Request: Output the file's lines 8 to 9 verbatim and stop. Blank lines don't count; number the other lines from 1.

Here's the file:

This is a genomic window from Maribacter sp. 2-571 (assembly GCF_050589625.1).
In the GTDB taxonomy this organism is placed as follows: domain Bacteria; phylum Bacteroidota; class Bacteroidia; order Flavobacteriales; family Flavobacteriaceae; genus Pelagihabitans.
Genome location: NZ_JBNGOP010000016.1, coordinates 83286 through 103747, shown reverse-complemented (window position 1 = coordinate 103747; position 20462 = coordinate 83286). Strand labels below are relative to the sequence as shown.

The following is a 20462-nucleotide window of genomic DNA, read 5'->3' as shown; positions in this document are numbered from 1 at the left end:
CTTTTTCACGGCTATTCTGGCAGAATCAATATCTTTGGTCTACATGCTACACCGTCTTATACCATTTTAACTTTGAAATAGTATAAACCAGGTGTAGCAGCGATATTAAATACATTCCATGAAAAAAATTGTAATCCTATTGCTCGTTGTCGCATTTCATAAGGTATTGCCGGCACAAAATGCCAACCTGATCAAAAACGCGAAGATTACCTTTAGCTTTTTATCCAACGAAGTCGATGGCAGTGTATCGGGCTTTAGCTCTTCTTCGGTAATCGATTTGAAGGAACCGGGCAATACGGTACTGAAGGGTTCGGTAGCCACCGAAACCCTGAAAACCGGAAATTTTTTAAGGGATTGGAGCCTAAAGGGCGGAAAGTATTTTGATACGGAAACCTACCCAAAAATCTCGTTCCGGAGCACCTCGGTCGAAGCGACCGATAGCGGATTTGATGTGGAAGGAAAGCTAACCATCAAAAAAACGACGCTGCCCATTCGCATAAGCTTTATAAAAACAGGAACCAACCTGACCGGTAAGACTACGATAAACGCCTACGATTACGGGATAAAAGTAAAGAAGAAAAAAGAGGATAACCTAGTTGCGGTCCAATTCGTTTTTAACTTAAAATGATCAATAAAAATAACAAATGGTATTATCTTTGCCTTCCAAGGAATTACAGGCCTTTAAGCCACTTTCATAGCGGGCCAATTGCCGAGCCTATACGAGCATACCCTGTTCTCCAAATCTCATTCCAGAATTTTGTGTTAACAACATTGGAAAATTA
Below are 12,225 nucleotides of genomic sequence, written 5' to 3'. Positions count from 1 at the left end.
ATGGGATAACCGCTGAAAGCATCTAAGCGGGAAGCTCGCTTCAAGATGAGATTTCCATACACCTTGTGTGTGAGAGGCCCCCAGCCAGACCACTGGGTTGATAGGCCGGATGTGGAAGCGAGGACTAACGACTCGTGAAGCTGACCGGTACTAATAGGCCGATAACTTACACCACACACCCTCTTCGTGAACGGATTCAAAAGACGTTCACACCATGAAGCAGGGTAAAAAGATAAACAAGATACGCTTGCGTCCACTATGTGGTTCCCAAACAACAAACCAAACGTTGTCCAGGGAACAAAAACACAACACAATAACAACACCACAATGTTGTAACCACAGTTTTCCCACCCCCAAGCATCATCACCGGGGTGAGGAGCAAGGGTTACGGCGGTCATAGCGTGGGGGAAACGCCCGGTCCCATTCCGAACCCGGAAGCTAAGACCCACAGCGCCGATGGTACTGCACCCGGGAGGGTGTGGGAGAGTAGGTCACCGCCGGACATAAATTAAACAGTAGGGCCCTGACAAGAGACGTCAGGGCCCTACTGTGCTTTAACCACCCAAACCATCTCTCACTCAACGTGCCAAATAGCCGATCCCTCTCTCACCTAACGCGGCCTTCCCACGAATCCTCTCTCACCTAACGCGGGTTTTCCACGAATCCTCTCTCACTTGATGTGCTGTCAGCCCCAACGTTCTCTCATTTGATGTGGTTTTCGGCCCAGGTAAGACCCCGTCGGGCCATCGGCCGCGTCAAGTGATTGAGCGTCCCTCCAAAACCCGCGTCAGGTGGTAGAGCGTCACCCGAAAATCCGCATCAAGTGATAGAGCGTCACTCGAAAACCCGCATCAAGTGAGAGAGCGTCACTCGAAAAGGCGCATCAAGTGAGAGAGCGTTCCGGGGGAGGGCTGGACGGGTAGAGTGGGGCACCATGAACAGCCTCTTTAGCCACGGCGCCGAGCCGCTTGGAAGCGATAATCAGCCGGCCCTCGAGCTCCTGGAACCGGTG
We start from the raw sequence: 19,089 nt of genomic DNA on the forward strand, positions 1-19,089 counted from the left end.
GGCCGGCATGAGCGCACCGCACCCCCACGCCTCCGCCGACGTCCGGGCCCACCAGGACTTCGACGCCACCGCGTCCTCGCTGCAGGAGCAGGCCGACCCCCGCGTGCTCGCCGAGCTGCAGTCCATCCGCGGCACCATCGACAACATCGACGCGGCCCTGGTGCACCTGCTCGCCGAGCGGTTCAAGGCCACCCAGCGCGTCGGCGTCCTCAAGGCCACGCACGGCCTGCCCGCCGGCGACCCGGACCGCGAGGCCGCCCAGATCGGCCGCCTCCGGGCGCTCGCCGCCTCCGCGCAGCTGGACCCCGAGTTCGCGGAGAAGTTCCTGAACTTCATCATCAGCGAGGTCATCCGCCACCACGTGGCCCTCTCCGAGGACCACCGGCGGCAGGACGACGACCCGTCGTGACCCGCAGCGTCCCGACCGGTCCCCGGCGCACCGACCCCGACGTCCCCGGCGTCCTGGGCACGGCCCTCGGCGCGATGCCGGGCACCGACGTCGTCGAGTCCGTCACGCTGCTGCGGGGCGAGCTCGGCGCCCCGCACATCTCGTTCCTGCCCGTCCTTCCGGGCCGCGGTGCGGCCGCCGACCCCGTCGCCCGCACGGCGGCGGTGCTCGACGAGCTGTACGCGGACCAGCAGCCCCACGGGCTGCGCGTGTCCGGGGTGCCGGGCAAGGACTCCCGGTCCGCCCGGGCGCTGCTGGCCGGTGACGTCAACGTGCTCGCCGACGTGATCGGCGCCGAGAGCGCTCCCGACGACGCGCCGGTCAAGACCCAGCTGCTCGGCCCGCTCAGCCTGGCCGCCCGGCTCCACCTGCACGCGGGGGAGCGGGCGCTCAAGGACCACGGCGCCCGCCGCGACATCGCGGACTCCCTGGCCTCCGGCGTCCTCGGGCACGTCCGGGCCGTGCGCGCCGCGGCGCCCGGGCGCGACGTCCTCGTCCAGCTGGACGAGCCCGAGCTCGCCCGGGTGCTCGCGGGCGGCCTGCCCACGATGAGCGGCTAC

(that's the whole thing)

We start from the raw sequence: 19,089 nt of genomic DNA on the forward strand, positions 1-19,089 counted from the left end.
GGCCGGCATGAGCGCACCGCACCCCCACGCCTCCGCCGACGTCCGGGCCCACCAGGACTTCGACGCCACCGCGTCCTCGCTGCAGGAGCAGGCCGACCCCCGCGTGCTCGCCGAGCTGCAGTCCATCCGCGGCACCATCGACAACATCGACGCGGCCCTGGTGCACCTGCTCGCCGAGCGGTTCAAGGCCACCCAGCGCGTCGGCGTCCTCAAGGCCACGCACGGCCTGCCCGCCGGCGACCCGGACCGCGAGGCCGCCCAGATCGGCCGCCTCCGGGCGCTCGCCGCCTCCGCGCAGCTGGACCCCGAGTTCGCGGAGAAGTTCCTGAACTTCATCATCAGCGAGGTCATCCGCCACCACGTGGCCCTCTCCGAGGACCACCGGCGGCAGGACGACGACCCGTCGTGACCCGCAGCGTCCCGACCGGTCCCCGGCGCACCGACCCCGACGTCCCCGGCGTCCTGGGCACGGCCCTCGGCGCGATGCCGGGCACCGACGTCGTCGAGTCCGTCACGCTGCTGCGGGGCGAGCTCGGCGCCCCGCACATCTCGTTCCTGCCCGTCCTTCCGGGCCGCGGTGCGGCCGCCGACCCCGTCGCCCGCACGGCGGCGGTGCTCGACGAGCTGTACGCGGACCAGCAGCCCCACGGGCTGCGCGTGTCCGGGGTGCCGGGCAAGGACTCCCGGTCCGCCCGGGCGCTGCTGGCCGGTGACGTCAACGTGCTCGCCGACGTGATCGGCGCCGAGAGCGCTCCCGACGACGCGCCGGTCAAGACCCAGCTGCTCGGCCCGCTCAGCCTGGCCGCCCGGCTCCACCTGCACGCGGGGGAGCGGGCGCTCAAGGACCACGGCGCCCGCCGCGACATCGCGGACTCCCTGGCCTCCGGCGTCCTCGGGCACGTCCGGGCCGTGCGCGCCGCGGCGCCCGGGCGCGACGTCCTCGTCCAGCTGGACGAGCCCGAGCTCGCCCGGGTGCTCGCGGGCGGCCTGCCCACGATGAGCGGCTAC